|“It’s like I tied a specific fly to catch this rare species of fish that only bites during the month of September on a river in northern Canada that you access via a bush runway. The pilot drops you off with instructions to ‘Be back at 10 am sharp 7 days later or else good luck getting home and with whatever else comes after that. Oh, and I hope you catch the fish you’re looking for.'”|
After finding our new Email Marketing Department Manager, Heather Prince, I felt like I had been fly fishing and caught a “life list” fish. (Do fishing people have life lists? I know birding people do.)
“You’ll never find one.”
I received those encouraging words from several people when I sent out my job description.
It was this part that seemed to tie people in knots:
– Experience working for or with at least two different horticultural businesses caring for, writing about, or teaching about plants. (This could be as an intern, as a garden center employee, a botanical garden employee.)
– Highly experienced working with MailChimp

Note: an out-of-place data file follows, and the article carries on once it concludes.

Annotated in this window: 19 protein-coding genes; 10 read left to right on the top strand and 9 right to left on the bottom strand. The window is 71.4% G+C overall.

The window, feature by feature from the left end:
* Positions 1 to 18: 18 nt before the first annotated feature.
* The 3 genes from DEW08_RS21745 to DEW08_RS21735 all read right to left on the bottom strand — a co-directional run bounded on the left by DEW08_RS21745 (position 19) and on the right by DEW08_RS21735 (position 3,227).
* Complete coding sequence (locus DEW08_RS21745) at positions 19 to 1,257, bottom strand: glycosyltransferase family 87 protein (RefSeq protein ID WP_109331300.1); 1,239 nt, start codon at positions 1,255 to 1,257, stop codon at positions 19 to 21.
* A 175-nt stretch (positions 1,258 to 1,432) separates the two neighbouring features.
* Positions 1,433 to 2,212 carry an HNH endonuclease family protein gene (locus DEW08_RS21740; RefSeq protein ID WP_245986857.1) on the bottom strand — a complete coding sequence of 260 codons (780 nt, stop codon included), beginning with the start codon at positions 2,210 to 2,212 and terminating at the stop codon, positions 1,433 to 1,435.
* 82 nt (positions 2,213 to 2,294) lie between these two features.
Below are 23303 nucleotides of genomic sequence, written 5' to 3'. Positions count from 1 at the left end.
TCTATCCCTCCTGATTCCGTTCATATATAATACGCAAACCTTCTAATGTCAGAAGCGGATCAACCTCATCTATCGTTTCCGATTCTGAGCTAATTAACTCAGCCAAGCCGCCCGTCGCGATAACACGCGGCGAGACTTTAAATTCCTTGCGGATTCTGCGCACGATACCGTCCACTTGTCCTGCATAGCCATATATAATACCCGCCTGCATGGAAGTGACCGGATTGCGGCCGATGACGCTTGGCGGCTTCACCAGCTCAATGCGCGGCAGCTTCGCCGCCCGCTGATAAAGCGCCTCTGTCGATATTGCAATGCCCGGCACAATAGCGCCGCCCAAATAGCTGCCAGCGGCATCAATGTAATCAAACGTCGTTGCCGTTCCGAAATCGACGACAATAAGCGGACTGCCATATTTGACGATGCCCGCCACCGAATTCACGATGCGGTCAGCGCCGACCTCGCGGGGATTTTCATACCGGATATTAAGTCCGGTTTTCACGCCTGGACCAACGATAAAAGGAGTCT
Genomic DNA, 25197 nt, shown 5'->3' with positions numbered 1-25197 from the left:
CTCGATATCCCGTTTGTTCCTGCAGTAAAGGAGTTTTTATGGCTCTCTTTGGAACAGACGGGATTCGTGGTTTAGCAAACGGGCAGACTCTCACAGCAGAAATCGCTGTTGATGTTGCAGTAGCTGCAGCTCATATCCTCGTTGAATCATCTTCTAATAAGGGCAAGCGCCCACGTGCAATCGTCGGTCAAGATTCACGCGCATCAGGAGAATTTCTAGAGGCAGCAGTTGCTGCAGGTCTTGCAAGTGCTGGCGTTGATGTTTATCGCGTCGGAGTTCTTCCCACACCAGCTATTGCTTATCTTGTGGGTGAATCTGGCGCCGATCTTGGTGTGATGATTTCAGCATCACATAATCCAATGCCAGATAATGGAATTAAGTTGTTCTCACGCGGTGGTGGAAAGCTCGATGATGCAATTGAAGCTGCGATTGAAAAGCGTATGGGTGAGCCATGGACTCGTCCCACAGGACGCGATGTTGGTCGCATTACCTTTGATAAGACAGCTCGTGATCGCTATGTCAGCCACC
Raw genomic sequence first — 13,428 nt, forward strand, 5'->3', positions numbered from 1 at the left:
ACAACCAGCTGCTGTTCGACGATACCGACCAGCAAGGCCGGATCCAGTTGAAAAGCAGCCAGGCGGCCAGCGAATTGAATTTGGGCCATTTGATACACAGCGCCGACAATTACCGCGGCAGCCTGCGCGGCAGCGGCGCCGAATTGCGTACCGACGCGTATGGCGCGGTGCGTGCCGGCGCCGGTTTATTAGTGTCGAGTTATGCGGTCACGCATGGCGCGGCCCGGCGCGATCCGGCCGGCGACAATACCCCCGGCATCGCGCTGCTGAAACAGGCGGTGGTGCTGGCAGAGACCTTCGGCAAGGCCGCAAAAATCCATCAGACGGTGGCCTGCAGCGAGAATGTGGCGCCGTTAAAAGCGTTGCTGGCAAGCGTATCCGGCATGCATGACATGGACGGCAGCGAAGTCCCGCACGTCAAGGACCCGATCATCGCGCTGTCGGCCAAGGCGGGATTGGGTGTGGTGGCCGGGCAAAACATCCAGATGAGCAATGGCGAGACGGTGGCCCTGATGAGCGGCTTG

– Medium experience working with Klaviyo
– Proven track record of managing email programs with a minimum of 2x weekly campaigns for ecommerce businesses
– At least two work experiences managing at least 3-4 people at a time
– Very comfortable and proficient with all things tech, including but not limited to: Google Docs, Dropbox, Gmail, MailChimp, Klaviyo, LastPass, Screencast Software, Zoom, PayPal, Zapier, Google Sheets, Excel Sheets
– Able to work with basic HTML (such as bolding, adding links, paragraph breaks with HTML)
I knew it was a long shot, but I also knew that the only way to find a perfect match, in terms of experience, personality, cultural fit, working hours, life situation, etc. was to be very, very specific.
I had to tie the right fly, or I would end up wasting a lot of people’s time — mine, applicants’, people I emailed to ask for help.
You wouldn’t go on that epic fly fishing trip with a plastic worm from the gas station around the corner.
I received one inquiry.
We hired her.